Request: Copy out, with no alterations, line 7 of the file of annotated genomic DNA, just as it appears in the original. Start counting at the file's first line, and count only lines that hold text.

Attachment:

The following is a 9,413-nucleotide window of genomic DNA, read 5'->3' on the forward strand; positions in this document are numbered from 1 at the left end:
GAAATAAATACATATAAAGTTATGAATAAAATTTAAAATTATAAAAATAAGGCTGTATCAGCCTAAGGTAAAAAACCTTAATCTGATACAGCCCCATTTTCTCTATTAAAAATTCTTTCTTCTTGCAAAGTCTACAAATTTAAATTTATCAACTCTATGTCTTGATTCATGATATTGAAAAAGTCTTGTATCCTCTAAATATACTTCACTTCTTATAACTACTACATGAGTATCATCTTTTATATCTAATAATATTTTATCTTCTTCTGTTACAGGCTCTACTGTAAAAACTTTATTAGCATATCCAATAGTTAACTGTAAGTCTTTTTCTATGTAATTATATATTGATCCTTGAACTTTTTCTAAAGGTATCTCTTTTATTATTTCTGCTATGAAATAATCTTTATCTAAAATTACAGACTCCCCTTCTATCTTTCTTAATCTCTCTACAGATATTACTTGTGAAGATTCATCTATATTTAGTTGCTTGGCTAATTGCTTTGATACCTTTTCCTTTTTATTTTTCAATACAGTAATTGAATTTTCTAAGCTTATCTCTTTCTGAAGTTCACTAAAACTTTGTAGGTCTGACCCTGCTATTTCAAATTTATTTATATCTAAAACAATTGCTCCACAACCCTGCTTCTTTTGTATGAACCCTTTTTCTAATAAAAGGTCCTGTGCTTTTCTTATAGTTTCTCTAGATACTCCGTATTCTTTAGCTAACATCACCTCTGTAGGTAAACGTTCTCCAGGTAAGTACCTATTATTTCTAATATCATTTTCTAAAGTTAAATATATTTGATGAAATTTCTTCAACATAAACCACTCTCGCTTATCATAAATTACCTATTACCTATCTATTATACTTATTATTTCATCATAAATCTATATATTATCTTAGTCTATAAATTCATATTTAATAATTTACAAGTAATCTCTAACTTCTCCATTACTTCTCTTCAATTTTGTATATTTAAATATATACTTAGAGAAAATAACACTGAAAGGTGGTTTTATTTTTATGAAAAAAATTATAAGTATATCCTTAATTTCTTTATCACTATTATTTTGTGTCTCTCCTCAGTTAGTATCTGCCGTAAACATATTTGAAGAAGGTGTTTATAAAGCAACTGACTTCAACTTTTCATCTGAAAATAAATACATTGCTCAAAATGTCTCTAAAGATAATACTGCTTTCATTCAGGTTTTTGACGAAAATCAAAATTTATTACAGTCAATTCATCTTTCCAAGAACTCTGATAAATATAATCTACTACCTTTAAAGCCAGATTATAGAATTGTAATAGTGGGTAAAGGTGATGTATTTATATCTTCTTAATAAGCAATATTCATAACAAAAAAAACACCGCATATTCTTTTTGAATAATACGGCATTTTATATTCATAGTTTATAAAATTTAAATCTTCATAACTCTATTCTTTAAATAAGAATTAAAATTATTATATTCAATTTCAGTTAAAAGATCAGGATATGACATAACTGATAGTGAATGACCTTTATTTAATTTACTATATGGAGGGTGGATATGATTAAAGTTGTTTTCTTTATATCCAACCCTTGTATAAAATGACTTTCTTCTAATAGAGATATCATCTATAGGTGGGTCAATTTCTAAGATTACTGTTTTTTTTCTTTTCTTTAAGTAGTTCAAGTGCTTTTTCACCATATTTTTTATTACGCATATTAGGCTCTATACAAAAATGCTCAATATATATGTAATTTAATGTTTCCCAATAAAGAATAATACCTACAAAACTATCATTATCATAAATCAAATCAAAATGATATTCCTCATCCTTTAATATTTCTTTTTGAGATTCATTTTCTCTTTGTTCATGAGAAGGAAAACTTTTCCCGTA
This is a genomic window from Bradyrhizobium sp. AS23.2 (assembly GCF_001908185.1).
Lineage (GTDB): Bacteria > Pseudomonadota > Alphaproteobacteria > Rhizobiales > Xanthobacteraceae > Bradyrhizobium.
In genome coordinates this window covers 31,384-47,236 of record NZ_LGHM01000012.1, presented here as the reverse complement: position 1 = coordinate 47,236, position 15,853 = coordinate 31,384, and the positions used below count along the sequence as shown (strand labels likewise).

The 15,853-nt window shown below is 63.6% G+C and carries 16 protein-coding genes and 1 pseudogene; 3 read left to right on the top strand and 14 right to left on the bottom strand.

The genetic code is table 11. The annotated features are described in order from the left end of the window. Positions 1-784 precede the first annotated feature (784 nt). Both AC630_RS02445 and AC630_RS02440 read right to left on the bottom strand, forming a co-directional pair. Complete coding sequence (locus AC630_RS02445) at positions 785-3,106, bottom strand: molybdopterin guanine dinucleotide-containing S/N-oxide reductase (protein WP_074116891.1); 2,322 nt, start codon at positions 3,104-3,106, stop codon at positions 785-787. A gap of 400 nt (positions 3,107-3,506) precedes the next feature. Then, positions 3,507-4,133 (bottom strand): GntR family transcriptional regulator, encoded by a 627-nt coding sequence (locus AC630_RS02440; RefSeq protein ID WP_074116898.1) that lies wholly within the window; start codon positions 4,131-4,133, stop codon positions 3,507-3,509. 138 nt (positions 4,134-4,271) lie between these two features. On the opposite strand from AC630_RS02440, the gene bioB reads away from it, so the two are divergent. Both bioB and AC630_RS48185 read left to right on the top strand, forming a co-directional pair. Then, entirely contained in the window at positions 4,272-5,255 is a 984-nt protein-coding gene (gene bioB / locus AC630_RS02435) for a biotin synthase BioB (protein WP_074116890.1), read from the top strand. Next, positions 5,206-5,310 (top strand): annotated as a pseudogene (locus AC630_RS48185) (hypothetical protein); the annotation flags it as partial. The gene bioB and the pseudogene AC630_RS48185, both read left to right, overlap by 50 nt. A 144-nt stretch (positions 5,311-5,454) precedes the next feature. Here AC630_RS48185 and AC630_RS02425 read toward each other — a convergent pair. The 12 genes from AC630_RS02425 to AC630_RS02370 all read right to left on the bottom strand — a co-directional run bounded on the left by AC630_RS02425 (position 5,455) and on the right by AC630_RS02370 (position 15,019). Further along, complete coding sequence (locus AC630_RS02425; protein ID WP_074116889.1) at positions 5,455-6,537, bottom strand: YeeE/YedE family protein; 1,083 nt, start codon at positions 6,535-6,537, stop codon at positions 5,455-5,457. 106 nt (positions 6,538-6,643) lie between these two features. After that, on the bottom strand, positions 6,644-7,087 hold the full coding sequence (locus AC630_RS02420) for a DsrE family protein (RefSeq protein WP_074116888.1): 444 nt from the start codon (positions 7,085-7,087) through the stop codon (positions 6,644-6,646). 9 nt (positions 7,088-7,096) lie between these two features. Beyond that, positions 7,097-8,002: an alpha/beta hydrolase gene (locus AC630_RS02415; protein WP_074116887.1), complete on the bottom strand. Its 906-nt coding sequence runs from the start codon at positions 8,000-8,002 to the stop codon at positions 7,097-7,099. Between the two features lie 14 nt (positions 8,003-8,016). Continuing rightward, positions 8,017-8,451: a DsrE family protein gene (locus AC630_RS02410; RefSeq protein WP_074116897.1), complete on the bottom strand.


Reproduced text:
The genetic code is table 11. The annotated features are described in order from the left end of the window. Positions 1-784 precede the first annotated feature (784 nt). Both AC630_RS02445 and AC630_RS02440 read right to left on the bottom strand, forming a co-directional pair. Complete coding sequence (locus AC630_RS02445) at positions 785-3,106, bottom strand: molybdopterin guanine dinucleotide-containing S/N-oxide reductase (protein WP_074116891.1); 2,322 nt, start codon at positions 3,104-3,106, stop codon at positions 785-787. A gap of 400 nt (positions 3,107-3,506) precedes the next feature. Then, positions 3,507-4,133 (bottom strand): GntR family transcriptional regulator, encoded by a 627-nt coding sequence (locus AC630_RS02440; RefSeq protein ID WP_074116898.1) that lies wholly within the window; start codon positions 4,131-4,133, stop codon positions 3,507-3,509. 138 nt (positions 4,134-4,271) lie between these two features. On the opposite strand from AC630_RS02440, the gene bioB reads away from it, so the two are divergent. Both bioB and AC630_RS48185 read left to right on the top strand, forming a co-directional pair. Then, entirely contained in the window at positions 4,272-5,255 is a 984-nt protein-coding gene (gene bioB / locus AC630_RS02435) for a biotin synthase BioB (protein WP_074116890.1), read from the top strand. Next, positions 5,206-5,310 (top strand): annotated as a pseudogene (locus AC630_RS48185) (hypothetical protein); the annotation flags it as partial. The gene bioB and the pseudogene AC630_RS48185, both read left to right, overlap by 50 nt. A 144-nt stretch (positions 5,311-5,454) precedes the next feature. Here AC630_RS48185 and AC630_RS02425 read toward each other — a convergent pair. The 12 genes from AC630_RS02425 to AC630_RS02370 all read right to left on the bottom strand — a co-directional run bounded on the left by AC630_RS02425 (position 5,455) and on the right by AC630_RS02370 (position 15,019). Further along, complete coding sequence (locus AC630_RS02425; protein ID WP_074116889.1) at positions 5,455-6,537, bottom strand: YeeE/YedE family protein; 1,083 nt, start codon at positions 6,535-6,537, stop codon at positions 5,455-5,457. 106 nt (positions 6,538-6,643) lie between these two features. After that, on the bottom strand, positions 6,644-7,087 hold the full coding sequence (locus AC630_RS02420) for a DsrE family protein (RefSeq protein WP_074116888.1): 444 nt from the start codon (positions 7,085-7,087) through the stop codon (positions 6,644-6,646). 9 nt (positions 7,088-7,096) lie between these two features. Beyond that, positions 7,097-8,002: an alpha/beta hydrolase gene (locus AC630_RS02415; protein WP_074116887.1), complete on the bottom strand. Its 906-nt coding sequence runs from the start codon at positions 8,000-8,002 to the stop codon at positions 7,097-7,099. Between the two features lie 14 nt (positions 8,003-8,016). Continuing rightward, positions 8,017-8,451: a DsrE family protein gene (locus AC630_RS02410; RefSeq protein WP_074116897.1), complete on the bottom strand.